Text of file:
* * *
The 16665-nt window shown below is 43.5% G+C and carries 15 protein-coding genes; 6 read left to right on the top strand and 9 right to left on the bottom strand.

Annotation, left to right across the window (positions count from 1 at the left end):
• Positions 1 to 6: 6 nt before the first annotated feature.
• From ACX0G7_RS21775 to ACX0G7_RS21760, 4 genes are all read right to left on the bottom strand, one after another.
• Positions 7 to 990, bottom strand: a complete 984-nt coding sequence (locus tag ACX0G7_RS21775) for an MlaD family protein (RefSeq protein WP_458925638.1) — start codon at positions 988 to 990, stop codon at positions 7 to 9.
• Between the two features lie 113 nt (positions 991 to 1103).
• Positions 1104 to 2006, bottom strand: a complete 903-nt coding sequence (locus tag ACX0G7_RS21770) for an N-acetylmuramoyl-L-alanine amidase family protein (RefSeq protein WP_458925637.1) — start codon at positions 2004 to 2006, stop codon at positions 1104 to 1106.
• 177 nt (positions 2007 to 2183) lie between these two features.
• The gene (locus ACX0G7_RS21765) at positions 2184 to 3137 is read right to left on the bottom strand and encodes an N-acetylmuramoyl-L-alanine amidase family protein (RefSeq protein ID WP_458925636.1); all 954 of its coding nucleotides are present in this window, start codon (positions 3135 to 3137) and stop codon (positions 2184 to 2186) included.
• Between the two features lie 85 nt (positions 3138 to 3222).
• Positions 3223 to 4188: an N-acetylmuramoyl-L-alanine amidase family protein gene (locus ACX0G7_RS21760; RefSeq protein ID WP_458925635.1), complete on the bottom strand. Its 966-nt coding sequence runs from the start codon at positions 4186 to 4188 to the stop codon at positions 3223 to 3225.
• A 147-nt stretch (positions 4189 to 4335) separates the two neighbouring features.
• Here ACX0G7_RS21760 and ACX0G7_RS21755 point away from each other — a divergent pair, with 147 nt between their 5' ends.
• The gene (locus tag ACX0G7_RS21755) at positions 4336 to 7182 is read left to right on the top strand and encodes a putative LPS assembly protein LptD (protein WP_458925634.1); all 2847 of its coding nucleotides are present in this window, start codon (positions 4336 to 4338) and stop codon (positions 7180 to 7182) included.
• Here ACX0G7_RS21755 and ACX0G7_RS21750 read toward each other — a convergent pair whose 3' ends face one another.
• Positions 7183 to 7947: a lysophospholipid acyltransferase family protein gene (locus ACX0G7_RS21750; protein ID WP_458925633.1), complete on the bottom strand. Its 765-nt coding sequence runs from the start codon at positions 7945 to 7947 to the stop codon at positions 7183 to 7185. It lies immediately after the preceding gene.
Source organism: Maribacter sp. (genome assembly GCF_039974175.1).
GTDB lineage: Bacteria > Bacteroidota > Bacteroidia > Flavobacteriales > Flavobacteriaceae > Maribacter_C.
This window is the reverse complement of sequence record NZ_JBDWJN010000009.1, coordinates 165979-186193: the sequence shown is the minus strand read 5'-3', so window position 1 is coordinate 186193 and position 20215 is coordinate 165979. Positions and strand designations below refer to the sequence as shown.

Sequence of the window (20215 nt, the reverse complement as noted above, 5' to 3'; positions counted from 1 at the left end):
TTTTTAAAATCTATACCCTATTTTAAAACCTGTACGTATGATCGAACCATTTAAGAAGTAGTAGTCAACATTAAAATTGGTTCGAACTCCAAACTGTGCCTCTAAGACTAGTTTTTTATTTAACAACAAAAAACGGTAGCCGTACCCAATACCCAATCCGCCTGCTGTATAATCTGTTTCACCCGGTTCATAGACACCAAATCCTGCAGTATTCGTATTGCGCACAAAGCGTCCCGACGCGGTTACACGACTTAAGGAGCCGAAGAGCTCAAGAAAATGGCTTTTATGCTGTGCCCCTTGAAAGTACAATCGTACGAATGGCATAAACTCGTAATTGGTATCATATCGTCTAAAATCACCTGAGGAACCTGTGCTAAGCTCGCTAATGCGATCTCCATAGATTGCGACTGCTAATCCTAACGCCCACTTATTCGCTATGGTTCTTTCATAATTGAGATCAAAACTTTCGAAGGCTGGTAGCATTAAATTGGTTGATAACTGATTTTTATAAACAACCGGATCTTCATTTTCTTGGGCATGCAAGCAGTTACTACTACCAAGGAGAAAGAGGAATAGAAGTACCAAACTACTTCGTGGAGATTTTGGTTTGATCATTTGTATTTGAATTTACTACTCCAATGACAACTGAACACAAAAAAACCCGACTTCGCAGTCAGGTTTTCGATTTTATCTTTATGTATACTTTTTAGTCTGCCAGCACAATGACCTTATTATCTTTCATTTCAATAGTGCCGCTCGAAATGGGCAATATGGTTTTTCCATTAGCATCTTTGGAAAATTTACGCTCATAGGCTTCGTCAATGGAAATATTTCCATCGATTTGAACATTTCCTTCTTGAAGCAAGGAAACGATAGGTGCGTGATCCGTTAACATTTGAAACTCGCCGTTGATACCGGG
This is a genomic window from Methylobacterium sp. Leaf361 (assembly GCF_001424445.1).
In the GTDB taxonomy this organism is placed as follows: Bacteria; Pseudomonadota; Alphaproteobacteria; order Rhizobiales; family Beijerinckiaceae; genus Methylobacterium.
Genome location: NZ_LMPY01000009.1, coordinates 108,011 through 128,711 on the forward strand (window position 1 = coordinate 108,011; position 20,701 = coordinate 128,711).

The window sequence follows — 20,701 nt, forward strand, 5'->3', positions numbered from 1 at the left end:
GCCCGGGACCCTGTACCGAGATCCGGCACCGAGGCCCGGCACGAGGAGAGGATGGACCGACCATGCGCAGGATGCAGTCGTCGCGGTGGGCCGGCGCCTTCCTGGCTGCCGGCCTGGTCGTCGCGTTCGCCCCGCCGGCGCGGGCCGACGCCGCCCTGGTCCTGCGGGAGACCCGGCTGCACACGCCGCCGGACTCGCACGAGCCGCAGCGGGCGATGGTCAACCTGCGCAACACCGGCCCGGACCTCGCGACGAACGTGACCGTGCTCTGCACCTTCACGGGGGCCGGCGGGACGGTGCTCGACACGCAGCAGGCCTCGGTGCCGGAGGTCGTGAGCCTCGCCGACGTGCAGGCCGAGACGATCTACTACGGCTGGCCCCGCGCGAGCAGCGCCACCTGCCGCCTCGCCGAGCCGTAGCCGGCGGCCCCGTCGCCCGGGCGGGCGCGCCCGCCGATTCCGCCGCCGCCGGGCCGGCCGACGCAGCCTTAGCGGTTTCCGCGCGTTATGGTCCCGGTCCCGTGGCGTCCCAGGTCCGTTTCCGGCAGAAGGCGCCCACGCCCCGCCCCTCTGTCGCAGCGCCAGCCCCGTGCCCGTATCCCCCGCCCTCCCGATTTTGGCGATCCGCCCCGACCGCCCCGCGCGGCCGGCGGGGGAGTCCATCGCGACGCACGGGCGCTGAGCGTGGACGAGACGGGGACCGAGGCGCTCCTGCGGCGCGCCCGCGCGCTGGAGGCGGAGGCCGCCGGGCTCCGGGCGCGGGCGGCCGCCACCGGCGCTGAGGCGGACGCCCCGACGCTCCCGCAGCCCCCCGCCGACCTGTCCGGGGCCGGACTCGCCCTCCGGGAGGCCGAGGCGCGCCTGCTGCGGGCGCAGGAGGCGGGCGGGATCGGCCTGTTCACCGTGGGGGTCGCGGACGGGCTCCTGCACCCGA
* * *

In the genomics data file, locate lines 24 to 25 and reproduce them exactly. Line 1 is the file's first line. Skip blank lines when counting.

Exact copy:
Genome location: NZ_LMPY01000009.1, coordinates 108,011 through 128,711 on the forward strand (window position 1 = coordinate 108,011; position 20,701 = coordinate 128,711).

The window sequence follows — 20,701 nt, forward strand, 5'->3', positions numbered from 1 at the left end: